Green Tony Juniper’s View More People Should be Employed Obtaining Energy and Food


Wednesday, May 5th, 2010. 5:34pm

On the 28th of April 2010 at a hustings event organised by Transition Cambridge and the University of Cambridge Geography Department I asked:

What do the panel think of the Green party candidate’s view that we should have, and it would be desirable to have, a greater fraction of our population working to obtain our food and energy? Wouldn’t that be terrible for the economy and result in food and energy prices increasing?”

Key Points

  • Green Tony Juniper clearly restated his position that he does not want to see investment in nuclear power on the grounds that such an investment would result in fewer jobs being created than if that money went into renewable energy sources.
  • Liberal Democrat Julian Huppert and Tony Juniper would both like to see energy prices rise.
  • Julian Huppert and Labour’s Daniel Zeichner are proposing the taxpayer should increase pensions, and benefits as energy prices rise; Juniper would provide everyone an essential ration of affordable energy.

My view is that one of civilisation’s major achievements has been releasing us from having to spend so much time working to obtain our food and energy. In this, as with other areas, the Green party appear to want to turn back the clock and take us back to time where as a country we don’t have the time and resources available to spend on other endeavours such as science, education and improving healthcare. I think that Tony Juniper does an excellent job of highlighting the problems and challenges which we face; all the candidates agree that we need more resilient energy sources and to move away from our dependence on fossil fuels. I don’t think though that it makes sense to vote for a representative who’s only good at identifying, and drawing attention to problems; what’s more important is the solutions they’re offering to pursue. I think it is a key role of government to keep the lights on and keep energy and food prices affordable; preventing people from falling into food and energy poverty. I am concerned that if Juniper and the Greens obtain any influence on national policy will not focus on those basic priorities.

When Tony Juniper did move away from describing the problems onto addressing the question he first addressed a tangental point – that of “green jobs” in the UK, highlighting that the UK has fewer people working on renewable energy than Germany. I too think that statistic highlights a problem, we do need to be positioning the UK to benefit economically from renewable power; we need to be encouraging UK companies, and providing incentives to companies from other countries to base themselves in the UK. What I disagree with is that the driving force ought to be finding things for people to do.

I was quite surprised to hear Liberal Democrat Julian Huppert join Green Tony Juniper in calling for higher energy prices. This prompted a member of the public present to heckle him asking if he’d pay his gas bill. In typical Lib Dem fasion as it was a predominantly green / environmentalist audience Huppert took the approach of trying to associate himself as closely as possible with Tony Juniper’s views. Huppert claimed that high energy costs could be prevented from hitting people like pensioners badly by better insulating their homes. Huppert also appeared to make a commitment to increase pensions ie. for the taxpayer (or public borrowing) to fund the increased energy costs; the Conservative Nick Hillman questioned if this spending commitment had been costed and if it was in the manifesto. Socialist Martin Booth said he found it hard the believe the Lib Dem and Labour assurances that public money would be available to offset increased energy bills for the poorest people and expressed concern about the effect of higher energy prices on the least well off. Tony Juniper had an interesting proposal to deal with increasing energy prices – he suggested variable tariffs with everyone being given a ration of cheap energy and having to pay much more if they went over that – to discourage waste.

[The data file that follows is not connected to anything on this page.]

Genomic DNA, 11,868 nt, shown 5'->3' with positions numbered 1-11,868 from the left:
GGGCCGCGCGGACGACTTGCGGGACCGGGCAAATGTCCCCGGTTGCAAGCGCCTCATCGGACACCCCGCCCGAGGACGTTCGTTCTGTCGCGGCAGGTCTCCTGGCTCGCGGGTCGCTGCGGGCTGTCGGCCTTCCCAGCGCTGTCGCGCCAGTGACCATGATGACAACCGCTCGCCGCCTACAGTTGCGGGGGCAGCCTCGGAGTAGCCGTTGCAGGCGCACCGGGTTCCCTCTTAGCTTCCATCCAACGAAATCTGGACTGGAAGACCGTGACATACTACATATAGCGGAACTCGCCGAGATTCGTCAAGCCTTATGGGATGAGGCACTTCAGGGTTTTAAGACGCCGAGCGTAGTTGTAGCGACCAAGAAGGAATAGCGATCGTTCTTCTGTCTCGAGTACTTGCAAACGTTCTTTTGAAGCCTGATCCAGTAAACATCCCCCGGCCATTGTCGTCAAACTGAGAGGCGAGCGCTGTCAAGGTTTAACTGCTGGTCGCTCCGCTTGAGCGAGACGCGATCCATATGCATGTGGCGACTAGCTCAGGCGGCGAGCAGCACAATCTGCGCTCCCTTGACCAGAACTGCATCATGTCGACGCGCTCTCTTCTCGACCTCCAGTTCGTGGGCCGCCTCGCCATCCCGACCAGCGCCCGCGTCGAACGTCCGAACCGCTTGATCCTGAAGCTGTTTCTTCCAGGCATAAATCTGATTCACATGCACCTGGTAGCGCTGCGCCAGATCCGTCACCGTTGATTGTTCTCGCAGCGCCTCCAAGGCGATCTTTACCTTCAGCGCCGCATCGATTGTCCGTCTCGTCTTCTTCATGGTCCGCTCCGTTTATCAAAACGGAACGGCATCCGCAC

Conservative Nick Hillman gave a very lacklustre performance; and while he said he thought Juniper was coming at the problem from the wrong starting point, really make a substantive contribution to the debate. After the event Mr Hillman said he felt he didn’t have to do much as I’d already done a good job of highlighting the absurdity of the Green policies.

I thought it notable that none of the candidates mentioned tidal power. The UK is the best placed country in the world to benefit from tidal power; we should invest in two or three major tidal schemes which can produce a significant fraction of our national energy usage.

On food Tony Juniper explained his view that intensity of production could be obtained either through increased human effort or from putting in energy and fertilisers. Unlike Juniper I don’t think we’ve got lots of people in the UK who are aspiring to long days of hard work as farm labourers; I think that there are better things we can do with our efforts, and we need to be more productive with our time so we can compete as a country. Labour’s Daniel Zeichner pointed out that currently many agricultural jobs are very low paid, exploitative, jobs carried out by migrant workers saying if there are to be more jobs in that sector then they will have to be better paid. Tony Juniper and the Greens have other policies which will force food prices up too; they want to introduce protectionist policies reducing food imports into the country, and even local protectionist policies requiring more food to be produced within the county. Neither Zeichner or Juniper addressed the food price increases which would result from their policies at all. If they were to adopt similar approaches as they were proposing with respect to energy – the Greens would be offering everyone an essential food ration and Labour borrowing money the country doesn’t have to give poorer people money so they’ll be able to buy food.